This is a full-loaded question, and the answer is more complex. Finding someone to love is easy, but finding someone who will love you back is the hard part. I recall being so afraid the day I decided to call it quits and go my separate way. It was Valentine’s Day in 2010 when I cranked up my car and drove up north to the state of Virginia.
I remember thinking “what am I doing” the whole time I drove five hours across state; if I could only get there in time… is what I kept saying. In time for what? Just in time! I had to escape to some place far, and I needed to get away as quickly as possible. Reflecting on that moment, nearly four years forward, I now understand that it was important for me to drive a distance to any place far so that I could gather my thoughts.
It wasn’t until I arrived home later that night that I began to realize the magnitude of my issue. I was 23-years old when I got married, and I intuitively heard a knock on my door of youth in a world that was more experienced than I had become. I was a wife, yet advancing to the level of a 39-year old single woman with an almost 3-year-old for whom I was responsible.
Several thoughts crossed my mind, from depriving my daughter of two loving parents to pondering if I could make it on a bachelor’s degree with no stable career. Therefore, I struggled with the decision to move on to create a better me or to stay in my marriage for the sake of faux marital bliss. So I chose the former, and I have never looked back with regrets.
Separation is scary, but living with someone when you are emotionally detached and mentally separated is toxic. The process from separation to divorce is a near death experience because the person you grew to know, grew to love, trusted with your soul, trusted with your life, and would give your all has now become a person who is foreign to your being. Thus, you must recondition yourself and understand that what was is no longer; yet, you must also learn to find a way to create a better you.
To my surprise I immediately began working on my Master’s degree, taking online classes and graduated in less than two years. I thought – what better way to work on me than to self-invest! I began to train my mind to think positive things only, and I made a vow that I would put forth every effort to give my all to things that carried a degree of significance. Today I am a doctoral student who works as a contractor, on my own terms, and I have hopes of completing my PhD by 2015.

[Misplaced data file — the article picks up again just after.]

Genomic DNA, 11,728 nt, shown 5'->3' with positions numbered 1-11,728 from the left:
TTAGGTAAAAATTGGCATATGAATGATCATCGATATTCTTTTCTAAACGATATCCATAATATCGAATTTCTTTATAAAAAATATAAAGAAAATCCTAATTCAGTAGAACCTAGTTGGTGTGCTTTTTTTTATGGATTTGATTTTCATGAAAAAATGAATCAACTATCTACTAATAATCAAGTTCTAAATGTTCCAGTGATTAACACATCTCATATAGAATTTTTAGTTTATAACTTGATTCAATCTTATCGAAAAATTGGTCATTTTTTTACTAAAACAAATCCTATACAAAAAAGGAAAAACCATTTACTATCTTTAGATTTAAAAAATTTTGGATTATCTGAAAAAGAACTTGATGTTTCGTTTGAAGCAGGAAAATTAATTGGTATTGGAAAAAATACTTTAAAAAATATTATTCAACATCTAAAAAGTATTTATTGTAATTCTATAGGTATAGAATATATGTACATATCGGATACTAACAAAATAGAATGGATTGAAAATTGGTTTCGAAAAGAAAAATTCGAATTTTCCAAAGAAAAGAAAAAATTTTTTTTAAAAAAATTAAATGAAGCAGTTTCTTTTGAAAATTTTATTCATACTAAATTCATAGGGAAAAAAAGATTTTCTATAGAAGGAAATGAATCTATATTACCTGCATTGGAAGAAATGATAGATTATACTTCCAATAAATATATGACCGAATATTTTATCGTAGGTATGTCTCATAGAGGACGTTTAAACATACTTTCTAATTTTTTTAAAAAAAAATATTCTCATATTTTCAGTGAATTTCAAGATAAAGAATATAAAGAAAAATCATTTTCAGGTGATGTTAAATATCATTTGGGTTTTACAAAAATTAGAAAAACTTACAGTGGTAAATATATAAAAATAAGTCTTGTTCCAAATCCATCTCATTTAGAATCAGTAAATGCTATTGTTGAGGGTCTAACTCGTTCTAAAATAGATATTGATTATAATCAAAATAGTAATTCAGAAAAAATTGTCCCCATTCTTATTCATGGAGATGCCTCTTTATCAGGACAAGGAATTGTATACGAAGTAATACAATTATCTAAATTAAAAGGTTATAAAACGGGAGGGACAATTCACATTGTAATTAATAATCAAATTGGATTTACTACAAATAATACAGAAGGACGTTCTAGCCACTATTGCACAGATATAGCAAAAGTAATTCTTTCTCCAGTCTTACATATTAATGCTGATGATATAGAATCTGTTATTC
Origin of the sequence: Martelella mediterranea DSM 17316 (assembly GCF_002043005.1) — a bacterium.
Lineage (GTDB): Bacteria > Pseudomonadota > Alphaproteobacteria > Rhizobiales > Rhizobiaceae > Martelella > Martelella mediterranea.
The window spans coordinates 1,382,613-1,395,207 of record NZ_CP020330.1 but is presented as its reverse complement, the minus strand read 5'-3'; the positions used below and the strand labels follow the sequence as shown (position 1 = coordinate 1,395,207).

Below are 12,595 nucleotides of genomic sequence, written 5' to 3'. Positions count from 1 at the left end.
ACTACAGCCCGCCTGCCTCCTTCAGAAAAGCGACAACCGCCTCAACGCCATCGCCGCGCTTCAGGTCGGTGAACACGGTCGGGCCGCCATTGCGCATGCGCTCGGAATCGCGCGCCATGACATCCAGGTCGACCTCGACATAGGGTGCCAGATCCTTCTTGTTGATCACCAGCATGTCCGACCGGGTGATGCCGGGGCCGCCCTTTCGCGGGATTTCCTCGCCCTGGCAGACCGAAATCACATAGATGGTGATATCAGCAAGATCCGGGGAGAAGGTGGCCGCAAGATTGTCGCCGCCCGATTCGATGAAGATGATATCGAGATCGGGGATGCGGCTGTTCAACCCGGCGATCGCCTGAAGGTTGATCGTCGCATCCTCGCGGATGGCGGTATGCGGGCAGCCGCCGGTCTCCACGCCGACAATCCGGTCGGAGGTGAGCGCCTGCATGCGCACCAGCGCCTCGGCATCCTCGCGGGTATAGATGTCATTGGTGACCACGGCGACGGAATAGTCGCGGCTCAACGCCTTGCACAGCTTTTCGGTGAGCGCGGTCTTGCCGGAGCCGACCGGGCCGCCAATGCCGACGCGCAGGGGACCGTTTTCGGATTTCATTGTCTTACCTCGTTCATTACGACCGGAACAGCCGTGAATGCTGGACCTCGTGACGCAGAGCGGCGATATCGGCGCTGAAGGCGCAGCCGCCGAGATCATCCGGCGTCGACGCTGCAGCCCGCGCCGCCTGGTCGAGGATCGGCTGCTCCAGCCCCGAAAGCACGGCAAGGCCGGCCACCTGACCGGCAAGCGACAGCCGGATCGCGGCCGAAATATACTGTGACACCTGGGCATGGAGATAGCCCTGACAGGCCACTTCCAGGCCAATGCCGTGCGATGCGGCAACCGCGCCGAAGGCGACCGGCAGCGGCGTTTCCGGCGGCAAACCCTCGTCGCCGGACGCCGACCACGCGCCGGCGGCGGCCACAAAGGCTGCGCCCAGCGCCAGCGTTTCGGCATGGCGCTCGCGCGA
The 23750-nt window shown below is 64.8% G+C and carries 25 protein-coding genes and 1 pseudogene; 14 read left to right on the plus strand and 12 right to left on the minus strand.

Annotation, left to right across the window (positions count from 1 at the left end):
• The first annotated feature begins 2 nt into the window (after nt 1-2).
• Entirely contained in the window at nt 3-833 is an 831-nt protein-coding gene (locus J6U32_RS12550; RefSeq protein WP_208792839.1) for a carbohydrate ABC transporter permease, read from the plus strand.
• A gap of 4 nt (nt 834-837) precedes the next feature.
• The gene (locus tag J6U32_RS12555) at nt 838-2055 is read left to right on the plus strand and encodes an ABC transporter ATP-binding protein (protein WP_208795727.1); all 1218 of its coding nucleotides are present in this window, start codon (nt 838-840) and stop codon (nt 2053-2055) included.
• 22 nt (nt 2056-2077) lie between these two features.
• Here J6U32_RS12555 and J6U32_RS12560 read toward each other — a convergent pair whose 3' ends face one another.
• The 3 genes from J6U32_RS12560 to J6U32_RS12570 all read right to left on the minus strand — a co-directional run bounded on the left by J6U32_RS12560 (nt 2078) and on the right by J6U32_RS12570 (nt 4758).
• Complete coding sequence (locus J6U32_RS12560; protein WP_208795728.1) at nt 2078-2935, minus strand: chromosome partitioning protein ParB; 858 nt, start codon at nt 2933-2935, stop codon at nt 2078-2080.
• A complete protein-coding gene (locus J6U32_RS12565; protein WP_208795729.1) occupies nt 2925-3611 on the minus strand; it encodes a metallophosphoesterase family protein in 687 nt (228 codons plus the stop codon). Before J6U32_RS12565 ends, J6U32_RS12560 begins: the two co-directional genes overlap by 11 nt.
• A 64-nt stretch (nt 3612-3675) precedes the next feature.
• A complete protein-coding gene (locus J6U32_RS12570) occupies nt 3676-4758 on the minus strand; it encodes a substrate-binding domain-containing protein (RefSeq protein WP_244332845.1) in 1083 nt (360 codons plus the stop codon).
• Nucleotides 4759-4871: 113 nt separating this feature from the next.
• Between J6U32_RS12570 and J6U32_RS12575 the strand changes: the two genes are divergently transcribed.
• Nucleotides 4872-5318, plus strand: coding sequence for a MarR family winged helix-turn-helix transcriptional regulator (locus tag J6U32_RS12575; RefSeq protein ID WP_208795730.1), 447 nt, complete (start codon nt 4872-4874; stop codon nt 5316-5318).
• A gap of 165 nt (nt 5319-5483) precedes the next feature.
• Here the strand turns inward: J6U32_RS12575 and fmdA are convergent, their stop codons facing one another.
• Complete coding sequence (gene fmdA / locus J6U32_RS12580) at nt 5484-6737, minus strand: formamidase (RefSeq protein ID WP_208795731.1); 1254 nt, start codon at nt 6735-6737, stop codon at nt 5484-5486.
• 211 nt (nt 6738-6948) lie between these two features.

So how does a women recover from a divorce after almost two decades of marriage? The answer will vary and it depends on the person you ‘grow’ to become. Listen to your intuition! Further, it is important to realize that separation and divorce may be the end to something terrible for some, but to others it could be the beginning to something great. Today I am a better me because of my experience and it was a lesson learned, and they are as follow:
- Exhaust all options. Seek marriage counseling so that if separation or divorce does occur you have given it your best shot.
- Give it your all. You cannot give 50% of yourself and expect 100% return on your investment.
- Reciprocity. Relationships are a two-way agreement. You must give to receive.
- Plan. Always have a contingency plan. Love does not pay the bills.
- Compare and contrast. Never, ever compare yourself to others because hoping for what one has may be the wrong thing for him/her and they may not realize it.
- Laundry. Do not engage in outside counsel unless s/he is a professional. When a couple seeks and listens to outside advice, e.g. from a mother, father, friend, etc. they are inviting guests to the home who were not asked to visit by the spouse, which usually leads to subjective outcomes.
Marriage is a beautiful thing when both partners are willing to make a conscious effort to remain together. Please share your tips! What keeps you on the path of marital bliss?